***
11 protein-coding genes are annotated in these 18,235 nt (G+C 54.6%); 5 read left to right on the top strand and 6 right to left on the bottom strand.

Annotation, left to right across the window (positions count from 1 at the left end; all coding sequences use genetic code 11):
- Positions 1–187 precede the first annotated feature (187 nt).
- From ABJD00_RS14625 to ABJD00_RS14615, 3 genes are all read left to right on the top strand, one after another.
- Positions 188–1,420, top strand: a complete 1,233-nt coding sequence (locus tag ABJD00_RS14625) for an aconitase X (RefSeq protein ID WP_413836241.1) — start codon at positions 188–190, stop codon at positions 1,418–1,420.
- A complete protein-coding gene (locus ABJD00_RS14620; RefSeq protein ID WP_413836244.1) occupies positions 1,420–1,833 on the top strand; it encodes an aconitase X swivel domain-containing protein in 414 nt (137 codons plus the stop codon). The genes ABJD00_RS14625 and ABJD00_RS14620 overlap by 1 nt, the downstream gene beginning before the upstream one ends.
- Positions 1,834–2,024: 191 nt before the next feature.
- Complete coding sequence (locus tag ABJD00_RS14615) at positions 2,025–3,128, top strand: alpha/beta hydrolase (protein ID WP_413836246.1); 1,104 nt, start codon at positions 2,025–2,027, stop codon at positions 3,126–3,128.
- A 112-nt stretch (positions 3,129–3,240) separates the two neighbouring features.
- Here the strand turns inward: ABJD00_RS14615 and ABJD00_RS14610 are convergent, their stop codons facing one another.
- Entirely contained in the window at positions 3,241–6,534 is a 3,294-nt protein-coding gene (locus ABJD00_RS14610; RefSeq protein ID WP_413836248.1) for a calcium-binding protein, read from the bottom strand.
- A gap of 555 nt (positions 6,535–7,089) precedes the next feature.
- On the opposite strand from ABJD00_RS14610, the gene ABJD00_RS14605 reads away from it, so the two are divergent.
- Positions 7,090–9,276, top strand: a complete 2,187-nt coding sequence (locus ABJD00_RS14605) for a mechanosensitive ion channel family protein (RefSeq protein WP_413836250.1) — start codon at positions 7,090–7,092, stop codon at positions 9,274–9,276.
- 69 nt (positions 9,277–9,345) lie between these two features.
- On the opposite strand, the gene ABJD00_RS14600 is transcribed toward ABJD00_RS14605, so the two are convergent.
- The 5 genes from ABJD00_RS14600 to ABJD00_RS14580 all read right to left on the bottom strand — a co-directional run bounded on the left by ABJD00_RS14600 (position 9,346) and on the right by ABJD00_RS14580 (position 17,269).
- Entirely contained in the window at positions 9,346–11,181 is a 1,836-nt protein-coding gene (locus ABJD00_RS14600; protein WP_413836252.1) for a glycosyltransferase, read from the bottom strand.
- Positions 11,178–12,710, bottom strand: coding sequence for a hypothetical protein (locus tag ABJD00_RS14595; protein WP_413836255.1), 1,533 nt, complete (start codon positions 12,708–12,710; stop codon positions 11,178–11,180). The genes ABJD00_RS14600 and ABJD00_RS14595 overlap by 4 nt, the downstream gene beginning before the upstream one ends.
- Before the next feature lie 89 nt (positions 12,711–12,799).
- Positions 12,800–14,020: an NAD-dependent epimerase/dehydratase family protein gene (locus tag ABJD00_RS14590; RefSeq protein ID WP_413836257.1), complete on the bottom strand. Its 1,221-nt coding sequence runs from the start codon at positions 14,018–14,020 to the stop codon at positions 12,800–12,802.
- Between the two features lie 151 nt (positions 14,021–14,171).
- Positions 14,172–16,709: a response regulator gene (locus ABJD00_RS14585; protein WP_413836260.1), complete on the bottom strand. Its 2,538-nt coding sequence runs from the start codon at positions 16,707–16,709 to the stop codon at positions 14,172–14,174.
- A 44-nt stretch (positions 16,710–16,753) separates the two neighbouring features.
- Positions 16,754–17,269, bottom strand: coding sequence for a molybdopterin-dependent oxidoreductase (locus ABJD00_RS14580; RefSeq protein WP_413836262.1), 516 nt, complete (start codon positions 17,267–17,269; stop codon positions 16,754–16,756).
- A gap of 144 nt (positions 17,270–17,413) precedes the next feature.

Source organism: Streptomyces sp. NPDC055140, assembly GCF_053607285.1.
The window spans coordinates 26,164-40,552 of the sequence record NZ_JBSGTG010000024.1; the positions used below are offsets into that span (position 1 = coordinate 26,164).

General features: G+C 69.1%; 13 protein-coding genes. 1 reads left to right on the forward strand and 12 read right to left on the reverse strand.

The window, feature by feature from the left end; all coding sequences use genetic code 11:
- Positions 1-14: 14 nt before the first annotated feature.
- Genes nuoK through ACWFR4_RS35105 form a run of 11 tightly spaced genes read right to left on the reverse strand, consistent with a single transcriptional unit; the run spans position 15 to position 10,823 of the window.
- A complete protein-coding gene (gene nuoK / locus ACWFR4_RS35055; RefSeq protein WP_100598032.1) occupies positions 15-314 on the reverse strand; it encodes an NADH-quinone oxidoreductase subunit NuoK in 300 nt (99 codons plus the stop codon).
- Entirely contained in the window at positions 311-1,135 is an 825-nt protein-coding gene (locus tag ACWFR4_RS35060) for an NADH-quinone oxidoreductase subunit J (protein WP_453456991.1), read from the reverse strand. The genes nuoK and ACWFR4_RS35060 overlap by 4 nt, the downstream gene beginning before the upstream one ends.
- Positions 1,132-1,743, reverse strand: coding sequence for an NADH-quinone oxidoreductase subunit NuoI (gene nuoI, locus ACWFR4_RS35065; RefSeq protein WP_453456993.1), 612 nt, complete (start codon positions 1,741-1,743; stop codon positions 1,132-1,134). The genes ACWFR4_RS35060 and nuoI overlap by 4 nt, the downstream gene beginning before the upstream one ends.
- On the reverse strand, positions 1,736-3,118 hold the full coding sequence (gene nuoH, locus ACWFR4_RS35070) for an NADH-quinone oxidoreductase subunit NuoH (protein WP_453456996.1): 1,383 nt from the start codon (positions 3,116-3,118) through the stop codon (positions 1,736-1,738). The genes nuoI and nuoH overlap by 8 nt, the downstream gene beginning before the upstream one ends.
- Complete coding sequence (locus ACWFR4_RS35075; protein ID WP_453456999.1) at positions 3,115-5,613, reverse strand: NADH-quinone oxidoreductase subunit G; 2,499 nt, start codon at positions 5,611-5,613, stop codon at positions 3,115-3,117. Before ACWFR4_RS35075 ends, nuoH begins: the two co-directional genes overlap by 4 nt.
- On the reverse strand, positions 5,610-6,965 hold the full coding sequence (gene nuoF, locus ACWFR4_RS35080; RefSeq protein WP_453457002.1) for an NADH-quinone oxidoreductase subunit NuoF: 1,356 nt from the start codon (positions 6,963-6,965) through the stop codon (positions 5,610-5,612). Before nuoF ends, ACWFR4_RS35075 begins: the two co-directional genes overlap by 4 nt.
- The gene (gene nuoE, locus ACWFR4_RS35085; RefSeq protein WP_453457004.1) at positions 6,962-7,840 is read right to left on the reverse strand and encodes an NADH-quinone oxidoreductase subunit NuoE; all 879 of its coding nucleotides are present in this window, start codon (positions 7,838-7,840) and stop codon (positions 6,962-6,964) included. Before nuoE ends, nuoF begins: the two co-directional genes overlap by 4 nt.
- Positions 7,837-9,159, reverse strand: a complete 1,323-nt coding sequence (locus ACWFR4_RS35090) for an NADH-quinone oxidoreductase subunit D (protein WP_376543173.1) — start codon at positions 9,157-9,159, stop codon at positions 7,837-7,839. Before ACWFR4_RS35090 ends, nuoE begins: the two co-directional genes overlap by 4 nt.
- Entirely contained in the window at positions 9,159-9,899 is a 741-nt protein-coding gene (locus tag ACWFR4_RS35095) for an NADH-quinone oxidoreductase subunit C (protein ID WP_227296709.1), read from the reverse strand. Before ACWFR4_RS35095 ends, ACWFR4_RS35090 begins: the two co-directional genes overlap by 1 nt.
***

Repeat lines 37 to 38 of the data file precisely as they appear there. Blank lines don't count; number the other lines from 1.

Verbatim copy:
- Complete coding sequence (locus ACWFR4_RS35075; protein ID WP_453456999.1) at positions 3,115-5,613, reverse strand: NADH-quinone oxidoreductase subunit G; 2,499 nt, start codon at positions 5,611-5,613, stop codon at positions 3,115-3,117. Before ACWFR4_RS35075 ends, nuoH begins: the two co-directional genes overlap by 4 nt.
- On the reverse strand, positions 5,610-6,965 hold the full coding sequence (gene nuoF, locus ACWFR4_RS35080; RefSeq protein WP_453457002.1) for an NADH-quinone oxidoreductase subunit NuoF: 1,356 nt from the start codon (positions 6,963-6,965) through the stop codon (positions 5,610-5,612). Before nuoF ends, ACWFR4_RS35075 begins: the two co-directional genes overlap by 4 nt.